anxiety, sadness.
 Habitual – patterns of eating we get into
without questioning
Ethical Eating
 Principle of ahimsa (non-violence) is
central to the yogic diet
 Takes into account the welfare of animals,
the environment, the producers of the food
 Carbon footprint of the food produced
 Encourages fair-trading in developing
The six tastes
 Sweet – pumpkin, milk, rice, sweet fish
 Sour – citrus, yoghurt, vinegar
 Salty – soya sauce, olives, tamari
 Pungent – ginger, onion, most spices
 Bitter – bitter melon, dandelion, bitter
greens, turmeric, fenugreek
 Astringent – black tea, cranberry,
pomegranate, unripe banana
Vata pacifying foods
 Favour sweet, sour and salty tastes
 Warm, moist, cooked food
 Adequately salted with natural salts
 Mildy spiced, avoiding chilli
 Fruits – ripe, stewed. Avoid dried fruit
 Vegetables – most, well cooked, care with
 Legumes – red lentils, mung dahl
Vata pacifying foods
 Most nuts OK in moderation
 All dairy products in moderation
 Free range chicken, eggs, seafood, beef
 Oils – ghee, olive, coconut, sesame
 Grains – rice, wheat, oats
 Spices – most, best to avoid chilli
Pitta pacifying foods
 Room temperature
 Favour sweet, bitter and astringent tastes
 raw foods, “bland” in nature, salads
 No hot spices, especially chilli, clove, too
much black pepper
 Most fruits, care with too much citrus
 Most vegetables, care with raw onion,
Pitta pacifying foods
 Legumes – yellow mung dahl, tofu, aduki beans
 Nuts – soaked almonds, coconut
 Unsalted butter, cottage cheese, cow’s milk
 Free range chicken, egg white, freshwater fish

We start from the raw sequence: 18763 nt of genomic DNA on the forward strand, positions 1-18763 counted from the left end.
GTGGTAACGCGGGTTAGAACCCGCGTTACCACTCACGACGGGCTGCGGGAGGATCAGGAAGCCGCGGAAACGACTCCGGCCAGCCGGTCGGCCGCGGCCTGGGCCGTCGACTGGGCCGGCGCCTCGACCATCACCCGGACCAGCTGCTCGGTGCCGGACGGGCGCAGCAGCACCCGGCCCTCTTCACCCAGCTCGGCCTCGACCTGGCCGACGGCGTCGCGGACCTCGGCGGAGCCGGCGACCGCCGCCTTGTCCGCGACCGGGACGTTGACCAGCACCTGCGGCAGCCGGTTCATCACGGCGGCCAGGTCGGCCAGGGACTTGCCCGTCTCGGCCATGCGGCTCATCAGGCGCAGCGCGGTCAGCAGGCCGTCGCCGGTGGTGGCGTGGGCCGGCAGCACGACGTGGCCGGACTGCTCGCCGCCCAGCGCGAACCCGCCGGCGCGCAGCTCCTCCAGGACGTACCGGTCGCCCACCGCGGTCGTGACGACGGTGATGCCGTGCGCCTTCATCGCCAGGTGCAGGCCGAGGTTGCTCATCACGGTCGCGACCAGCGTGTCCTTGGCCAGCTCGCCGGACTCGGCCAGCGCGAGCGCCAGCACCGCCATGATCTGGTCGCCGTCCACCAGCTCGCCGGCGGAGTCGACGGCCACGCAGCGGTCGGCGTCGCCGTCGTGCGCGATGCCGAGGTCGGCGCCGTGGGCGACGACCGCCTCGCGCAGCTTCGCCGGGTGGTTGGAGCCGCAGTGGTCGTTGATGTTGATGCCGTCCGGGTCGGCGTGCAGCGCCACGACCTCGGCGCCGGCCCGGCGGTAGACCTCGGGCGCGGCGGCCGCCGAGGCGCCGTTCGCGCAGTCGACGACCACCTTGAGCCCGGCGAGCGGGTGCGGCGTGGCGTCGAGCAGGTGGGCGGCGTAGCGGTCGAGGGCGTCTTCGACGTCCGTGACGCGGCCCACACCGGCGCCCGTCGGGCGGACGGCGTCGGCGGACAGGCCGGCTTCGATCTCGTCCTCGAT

 Oils – ghee, olive, coconut, sunflower
 Grains – basmati rice, wheat, oats, barley
 Spices – coriander, fennel, mint, cardamom,
turmeric, small amounts of cumin & ginger
Kapha pacifying foods

 Warm, light and spicy

 Favour pungent, bitter and astringent
 Avoid heavy, stodgy food
 Steamed foods, dry curries
 Fruits – apples, figs, pomegranate,
cranberry, dried fruits
 Vegetables – leafy greens, cabbage,
cauliflower, capsicum, eggplant
Kapha pacifying foods
 Legumes – most well tolerated, care with
too much tofu
 Avoids too many nuts, which are oily
 Low dairy – buttermilk, goat’s milk
 Free range chicken, eggs, fish,
 Oils – safflower, mustard, light olive
 Grains – barley, buckwheat, corn, millet
 Spices – can luxuriate in them
Bi-doshic body-types and families

 Seasonally adjust
 Tune into intuition – How do I feel?
 Simple selection of foods on offer
 Use of condiments, chutneys, pickles
 Spice skillets
 Children need supervision
Kitchen herbs to strengthen
the agni
Ancient herbs and spices
 Turmeric (haridra) – digestive, anti-
inflammatory, skin, liver
 Ginger (ardrak) – digestive, circulation,
reduces mucus
 Fennel (sampf) – reduces gas, stabilises
blood sugar, promotes lactation
 Fenugreek (methi) – digestive, detoxifying,
reduces gut inflammation
Bush Tucker
 ‘The art of balanced living – the right diet and
lifestyle for your body type’, Dr. Shaun
Matthews, Finch Publishing, 2016.
 10 week course in Ayurveda at Nature Care
College – www.naturecare.com.au
 Body type self-assessment form –
 Dr. Shaun Matthews’ Ayurvedic clinic – 27 Bondi
Rd, Bondi Junction, tel. 9389 5811.